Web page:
Die Entstehung der dreifachen Schadensberechnung im deutschen Immaterialgüterrecht
34,30 € inkl. gesetzl. MwSt.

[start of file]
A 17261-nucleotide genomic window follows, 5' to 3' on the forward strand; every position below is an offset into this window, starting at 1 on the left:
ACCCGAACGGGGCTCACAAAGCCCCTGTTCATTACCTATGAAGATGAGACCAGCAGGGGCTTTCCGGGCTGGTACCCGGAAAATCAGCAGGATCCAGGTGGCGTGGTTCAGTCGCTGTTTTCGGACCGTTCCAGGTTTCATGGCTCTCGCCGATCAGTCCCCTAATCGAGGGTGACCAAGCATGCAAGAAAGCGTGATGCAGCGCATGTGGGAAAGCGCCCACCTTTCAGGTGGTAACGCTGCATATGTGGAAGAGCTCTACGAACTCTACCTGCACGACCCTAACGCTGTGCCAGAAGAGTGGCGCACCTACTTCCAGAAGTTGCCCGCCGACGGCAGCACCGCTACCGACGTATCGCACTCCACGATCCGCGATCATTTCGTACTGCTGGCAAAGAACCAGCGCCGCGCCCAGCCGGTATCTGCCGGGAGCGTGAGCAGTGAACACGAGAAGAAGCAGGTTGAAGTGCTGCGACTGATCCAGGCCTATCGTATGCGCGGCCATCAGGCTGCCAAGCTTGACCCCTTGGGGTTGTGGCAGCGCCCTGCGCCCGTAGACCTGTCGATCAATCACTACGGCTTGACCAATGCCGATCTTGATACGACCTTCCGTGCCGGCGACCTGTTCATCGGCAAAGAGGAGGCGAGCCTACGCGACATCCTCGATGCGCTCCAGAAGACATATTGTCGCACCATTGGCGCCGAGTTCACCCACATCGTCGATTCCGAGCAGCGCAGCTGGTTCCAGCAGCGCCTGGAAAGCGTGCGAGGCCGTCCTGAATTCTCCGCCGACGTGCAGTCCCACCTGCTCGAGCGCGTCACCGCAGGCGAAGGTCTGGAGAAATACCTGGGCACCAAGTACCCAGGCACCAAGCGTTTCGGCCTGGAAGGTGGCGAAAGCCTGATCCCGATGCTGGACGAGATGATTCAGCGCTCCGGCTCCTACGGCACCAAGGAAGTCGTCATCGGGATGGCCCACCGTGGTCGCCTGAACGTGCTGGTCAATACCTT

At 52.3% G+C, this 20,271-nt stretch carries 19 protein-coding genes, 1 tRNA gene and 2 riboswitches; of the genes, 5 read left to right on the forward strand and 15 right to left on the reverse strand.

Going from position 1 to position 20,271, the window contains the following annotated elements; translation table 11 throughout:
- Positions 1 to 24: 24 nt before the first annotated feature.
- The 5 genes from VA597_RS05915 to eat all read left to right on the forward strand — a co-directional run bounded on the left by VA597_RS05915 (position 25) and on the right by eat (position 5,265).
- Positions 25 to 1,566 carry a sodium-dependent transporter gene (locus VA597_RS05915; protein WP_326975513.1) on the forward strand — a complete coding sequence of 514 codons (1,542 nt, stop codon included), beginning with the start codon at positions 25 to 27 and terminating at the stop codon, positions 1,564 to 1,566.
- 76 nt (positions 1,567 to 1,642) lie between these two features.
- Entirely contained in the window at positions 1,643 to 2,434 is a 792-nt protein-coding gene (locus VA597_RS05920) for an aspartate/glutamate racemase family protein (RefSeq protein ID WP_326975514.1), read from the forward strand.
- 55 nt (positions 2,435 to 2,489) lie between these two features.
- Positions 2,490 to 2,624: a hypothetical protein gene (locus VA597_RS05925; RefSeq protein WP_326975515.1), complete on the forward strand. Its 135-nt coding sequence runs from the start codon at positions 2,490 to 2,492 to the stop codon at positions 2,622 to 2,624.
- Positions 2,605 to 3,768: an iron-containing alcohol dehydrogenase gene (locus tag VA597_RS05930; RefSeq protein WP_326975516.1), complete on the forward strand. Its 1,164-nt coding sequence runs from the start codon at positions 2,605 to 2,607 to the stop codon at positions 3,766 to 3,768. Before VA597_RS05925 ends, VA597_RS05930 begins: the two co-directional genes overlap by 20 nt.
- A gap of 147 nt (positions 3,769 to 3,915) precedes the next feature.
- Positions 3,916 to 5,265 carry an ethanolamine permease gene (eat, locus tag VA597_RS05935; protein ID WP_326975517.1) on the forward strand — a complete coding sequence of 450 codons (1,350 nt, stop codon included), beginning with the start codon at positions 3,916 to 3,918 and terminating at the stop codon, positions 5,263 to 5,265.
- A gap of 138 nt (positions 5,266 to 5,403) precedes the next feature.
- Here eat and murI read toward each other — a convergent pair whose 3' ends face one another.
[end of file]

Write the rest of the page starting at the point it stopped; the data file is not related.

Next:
This article looks into the origins of the so-called three methods of calculating damages used until today in German intellectual property law in the late 19th and the early 20th centuries, i.e., first, compensation for the pecuniary loss of the right holder (damages in a strict sense) including the loss of profits, second, the surrender of saved expenditures (e.g. a licence fee) of the infringer, third, the surrender of the profits made by the infringer. When the Reichsgericht (the Imperial Supreme Court) introduced these methods of calculating damages in the Ariston case in 1895, each individual method had already been in use in the courts for decades, however, in order only to estimate the pecuniary loss that the right holder had suffered. In other words, until 1895 the holder of a copyright or patent had not been allowed to choose freely between the three methods. In contrast to its previous practice in 1895 the Reichsgericht held that a copyright holder who is entitled to claim damages from the infringer of his right is allowed to choose freely between the three different methods to calculate his damages. The Reichsgericht implemented the two additional claims in the claim for damages arising from the infringements of copyrights and patents, because, according to the then existing copyright and patent laws dating from the 1870's, a right holder could only claim his damages (in a strict sense), when his right had been infringed. Copyrights and patents were merely considered to be exclusive rights to an undisturbed exploitation of the invention or the work. Consequently, the law was to protect the right holder only with respect to his individual acts of exploitation. In late 19th century, Josef Kohler developed the theory of rights to immaterial goods (Immaterialgüterrechte). According to this theory a patent or copyright did not give an exclusive right to exploit an invention or a work only, but an exclusive right to the invention or the work itself that implied a claim to all profits from any exploitation of the immaterial good. In the last decade of the 19th century Kohler's theory became the prevailing opinion in legislation and legal literature. Accordingly, legal literature called for the introduction of a claim for the surrender of profits as legal consequence of infringements of patents and copyrights. The existing patent and copyright law provided a claim for damages only. By implementing the additional claims in the claim for damages under the cloak of calculation methods, the Reichsgericht complied with the request and interpreted patent and copyright law according to the theory of the rights to immaterial goods. However, as to trademark law the Reichsgericht refuted to apply the three methods of calculating damages until the end of the court in 1945. The right holder could only claim the compensation of his pecuniary loss. This is due to that trademarks were not considered to be rights to immaterial goods until mid 20th century. It was not but in the 1960's that the Federal Supreme Court applied the three methods of calculating damages in trademark law, too.